The present invention also encompasses a process of making a machine direction extensible or stretchable fibrous web in which the process includes the steps of (a) transporting a fibrous web on a first surface of a first carrier fabric to a transfer configuration; (b) moving a second carrier fabric that has a second surface to the transfer configuration, the second carrier fabric being moved at a speed that is less than the speed of the first carrier fabric to create an amount of negative draw; (c) constraining, at the transfer configuration, the first and second carrier fabrics to move through a lengthened transfer zone that is defined as the area in which the first and second surfaces are separated by a distance that is approximately equal to the thickness of the fibrous web, the transfer zone having a machine direction oriented length that is within the range of about 1.5 inches to about ten inches; and d) transporting the foreshortened web away from the transfer configuration on the second surface of the second carrier fabric.

According to an aspect of the process described above, the distance between the first and second carrier fabrics within the transfer zone should be sufficient so that both the first carrier fabric and the second carrier fabric are in contact with the fibrous web.

A machine direction stretchable web made according to the transfer system or process discussed above is also considered to be an important aspect of the invention.

These and various other advantages and features of novelty which characterize the invention are pointed out with particularity in the claims annexed hereto and forming a part hereof. However, for a better understanding of the invention, its advantages, and the objects obtained by its use, reference should be made to the drawings which form a further part hereof, and to the accompanying descriptive matter, in which there is illustrated and described a preferred embodiment of the invention.

BRIEF DESCRIPTION OF THE DRAWINGS

FIG. 1 is a cross-sectional representation (not to scale) of an exemplary macrofold in a paper sheet.

FIG. 2 is a schematic view of an exemplary improved transfer configuration.

FIG. 3 is a schematic view showing in more detail certain features of an exemplary improved transfer configuration shown in FIG. 2.

FIG. 4 is a schematic view of an exemplary "point contact" transfer configuration.

FIG. 5 is a graphical depiction of machine direction stretch versus negative draw for samples that were produced with an exemplary improved transfer configuration versus samples that were produced with an exemplary "point contact" transfer configuration.

DETAILED DESCRIPTION OF THE PREFERRED EMBODIMENT(S)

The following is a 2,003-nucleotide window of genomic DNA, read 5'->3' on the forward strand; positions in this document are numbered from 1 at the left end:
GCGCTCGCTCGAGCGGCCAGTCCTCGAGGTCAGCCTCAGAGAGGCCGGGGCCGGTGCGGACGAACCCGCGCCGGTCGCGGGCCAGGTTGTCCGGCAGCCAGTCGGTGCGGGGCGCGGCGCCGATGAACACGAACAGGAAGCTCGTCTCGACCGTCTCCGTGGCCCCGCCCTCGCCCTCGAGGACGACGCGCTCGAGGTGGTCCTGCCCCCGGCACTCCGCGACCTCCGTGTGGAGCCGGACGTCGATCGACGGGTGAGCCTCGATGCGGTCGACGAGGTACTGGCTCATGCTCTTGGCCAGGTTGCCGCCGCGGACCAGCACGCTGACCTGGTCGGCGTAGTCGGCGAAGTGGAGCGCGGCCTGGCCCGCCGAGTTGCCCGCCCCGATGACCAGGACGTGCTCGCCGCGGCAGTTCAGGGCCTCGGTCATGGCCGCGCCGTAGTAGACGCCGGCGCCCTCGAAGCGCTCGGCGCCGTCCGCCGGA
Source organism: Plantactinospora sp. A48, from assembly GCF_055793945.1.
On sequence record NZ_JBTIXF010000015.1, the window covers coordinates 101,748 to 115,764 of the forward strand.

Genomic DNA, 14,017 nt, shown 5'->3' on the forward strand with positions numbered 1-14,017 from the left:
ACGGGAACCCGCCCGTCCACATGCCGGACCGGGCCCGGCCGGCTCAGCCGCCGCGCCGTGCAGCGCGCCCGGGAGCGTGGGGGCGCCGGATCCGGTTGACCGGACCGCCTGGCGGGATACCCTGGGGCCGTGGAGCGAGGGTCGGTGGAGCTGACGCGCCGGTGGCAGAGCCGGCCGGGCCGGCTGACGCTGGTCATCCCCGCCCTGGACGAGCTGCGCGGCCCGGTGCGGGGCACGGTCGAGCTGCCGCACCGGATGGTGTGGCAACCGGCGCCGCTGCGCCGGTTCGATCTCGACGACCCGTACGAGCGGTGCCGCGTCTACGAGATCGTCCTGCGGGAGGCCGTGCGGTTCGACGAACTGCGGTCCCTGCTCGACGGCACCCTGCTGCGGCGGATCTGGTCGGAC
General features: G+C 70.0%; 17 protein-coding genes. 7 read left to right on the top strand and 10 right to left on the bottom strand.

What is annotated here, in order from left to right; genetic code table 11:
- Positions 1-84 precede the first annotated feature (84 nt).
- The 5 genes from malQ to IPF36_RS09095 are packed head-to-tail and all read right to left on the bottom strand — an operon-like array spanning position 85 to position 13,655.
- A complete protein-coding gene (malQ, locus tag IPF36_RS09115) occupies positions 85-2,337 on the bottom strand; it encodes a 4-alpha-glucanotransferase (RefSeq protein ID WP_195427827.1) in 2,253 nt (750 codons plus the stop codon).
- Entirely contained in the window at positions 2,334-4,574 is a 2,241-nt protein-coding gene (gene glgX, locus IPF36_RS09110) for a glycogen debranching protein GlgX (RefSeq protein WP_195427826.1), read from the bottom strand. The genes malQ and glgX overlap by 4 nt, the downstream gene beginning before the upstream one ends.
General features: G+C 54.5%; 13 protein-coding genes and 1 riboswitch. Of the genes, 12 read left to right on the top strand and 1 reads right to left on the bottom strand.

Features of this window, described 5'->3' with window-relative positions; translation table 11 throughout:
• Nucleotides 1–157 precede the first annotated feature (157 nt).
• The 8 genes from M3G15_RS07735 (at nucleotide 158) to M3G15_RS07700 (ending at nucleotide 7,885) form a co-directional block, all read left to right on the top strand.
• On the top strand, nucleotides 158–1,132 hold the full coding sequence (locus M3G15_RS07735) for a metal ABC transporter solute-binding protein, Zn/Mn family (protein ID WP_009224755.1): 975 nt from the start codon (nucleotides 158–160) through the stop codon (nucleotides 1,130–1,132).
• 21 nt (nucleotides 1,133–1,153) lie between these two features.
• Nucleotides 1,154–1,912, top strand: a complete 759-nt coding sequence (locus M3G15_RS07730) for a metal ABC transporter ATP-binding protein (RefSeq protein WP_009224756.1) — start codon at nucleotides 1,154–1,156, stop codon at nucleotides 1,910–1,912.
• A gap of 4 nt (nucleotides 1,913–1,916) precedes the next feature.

Referring now to the drawings, wherein like reference numerals designate corresponding structure throughout the views, and referring in particular to FIGS. 2 and 3, there is shown (not to scale) an exemplary improved transfer configuration 10 for a paper making machine. Such an improved transfer configuration and its associated process of making fibrous webs are designed to produce in a fibrous web, at any given amount of negative draw, a greater amount of machine direction oriented extensibility or stretch than was heretofore thought possible. That is, at a specified velocity ratio between the first and second carrier fabrics, the transfer configuration and its associated process of making fibrous webs produce fibrous webs having greater machine direction extensibility than fibrous webs processed with the same carrier fabrics in differential speed transfer configurations without a lengthened transfer zone. Thus, webs having greater levels of machine direction extensibility may be achieved without macrofolding. Alternatively and/or additionally, webs having currently obtainable levels of machine direction extensibility may be achieved at a reduced risk of macrofolding thus allowing more reliable operation of such processes.

Thus, the present invention may provide improvements in levels of machine direction extensibility or machine direction stretch of from about 2.5% to about 50% or more at the same level of negative draw. For example, the improvement in machine direction extensibility or machine direction stretch may range from about 5% to about 30% or more. As another example, the improvement in machine direction extensibility or machine direction stretch may range from about 5% to about 20% or more. As yet another example, the improvement in machine direction extensibility or machine direction stretch may range from about 5% to about 15% or more. Moreover, the present invention may provide a greater total amount of machine direction extensibility or stretch than could be achieved in fibrous webs processed with the same carrier fabrics in differential speed transfer configurations without a lengthened transfer zone.

For purposes of the present invention, the term "machine direction" as used with respect to a fibrous web refers to the direction parallel to the direction of formation of a fibrous web. Generally speaking, the machine direction stretch or extensibility may be determined with conventional tensile testing equipment utilizing conventional testing techniques. For example, the machine direction stretch may be determined on equipment such as, for example, a Thwing-Albert Intellect STD2 tensile tester utilizing a one-inch wide strip of material cut so the length of the material is aligned in the machine direction. Typically, the material is conditioned at 50% relative humidity before it is mounted on the tester.